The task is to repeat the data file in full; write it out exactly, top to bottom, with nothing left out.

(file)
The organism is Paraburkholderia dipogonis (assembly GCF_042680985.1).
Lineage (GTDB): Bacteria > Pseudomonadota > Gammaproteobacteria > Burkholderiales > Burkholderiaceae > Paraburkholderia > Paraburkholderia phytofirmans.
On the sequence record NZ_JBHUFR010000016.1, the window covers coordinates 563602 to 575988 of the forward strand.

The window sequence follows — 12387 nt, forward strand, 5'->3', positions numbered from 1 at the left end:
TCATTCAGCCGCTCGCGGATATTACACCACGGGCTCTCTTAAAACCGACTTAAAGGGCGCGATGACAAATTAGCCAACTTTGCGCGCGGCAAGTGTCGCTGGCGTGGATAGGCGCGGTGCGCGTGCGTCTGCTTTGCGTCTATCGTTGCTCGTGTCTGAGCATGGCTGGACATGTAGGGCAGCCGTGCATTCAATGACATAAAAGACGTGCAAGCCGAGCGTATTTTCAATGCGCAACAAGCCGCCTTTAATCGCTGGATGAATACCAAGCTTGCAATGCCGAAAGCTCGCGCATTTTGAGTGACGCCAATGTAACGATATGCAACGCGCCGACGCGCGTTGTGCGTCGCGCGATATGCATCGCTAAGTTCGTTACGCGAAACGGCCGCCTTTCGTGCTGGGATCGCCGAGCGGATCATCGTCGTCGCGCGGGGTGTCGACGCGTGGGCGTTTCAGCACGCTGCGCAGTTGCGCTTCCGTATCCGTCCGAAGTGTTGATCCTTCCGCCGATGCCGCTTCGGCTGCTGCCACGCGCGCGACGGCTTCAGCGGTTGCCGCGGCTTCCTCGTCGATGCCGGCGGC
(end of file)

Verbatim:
The organism is Paraburkholderia dipogonis (assembly GCF_042680985.1).
Lineage (GTDB): Bacteria > Pseudomonadota > Gammaproteobacteria > Burkholderiales > Burkholderiaceae > Paraburkholderia > Paraburkholderia phytofirmans.
On the sequence record NZ_JBHUFR010000016.1, the window covers coordinates 563602 to 575988 of the forward strand.

The window sequence follows — 12387 nt, forward strand, 5'->3', positions numbered from 1 at the left end:
TCATTCAGCCGCTCGCGGATATTACACCACGGGCTCTCTTAAAACCGACTTAAAGGGCGCGATGACAAATTAGCCAACTTTGCGCGCGGCAAGTGTCGCTGGCGTGGATAGGCGCGGTGCGCGTGCGTCTGCTTTGCGTCTATCGTTGCTCGTGTCTGAGCATGGCTGGACATGTAGGGCAGCCGTGCATTCAATGACATAAAAGACGTGCAAGCCGAGCGTATTTTCAATGCGCAACAAGCCGCCTTTAATCGCTGGATGAATACCAAGCTTGCAATGCCGAAAGCTCGCGCATTTTGAGTGACGCCAATGTAACGATATGCAACGCGCCGACGCGCGTTGTGCGTCGCGCGATATGCATCGCTAAGTTCGTTACGCGAAACGGCCGCCTTTCGTGCTGGGATCGCCGAGCGGATCATCGTCGTCGCGCGGGGTGTCGACGCGTGGGCGTTTCAGCACGCTGCGCAGTTGCGCTTCCGTATCCGTCCGAAGTGTTGATCCTTCCGCCGATGCCGCTTCGGCTGCTGCCACGCGCGCGACGGCTTCAGCGGTTGCCGCGGCTTCCTCGTCGATGCCGGCGGC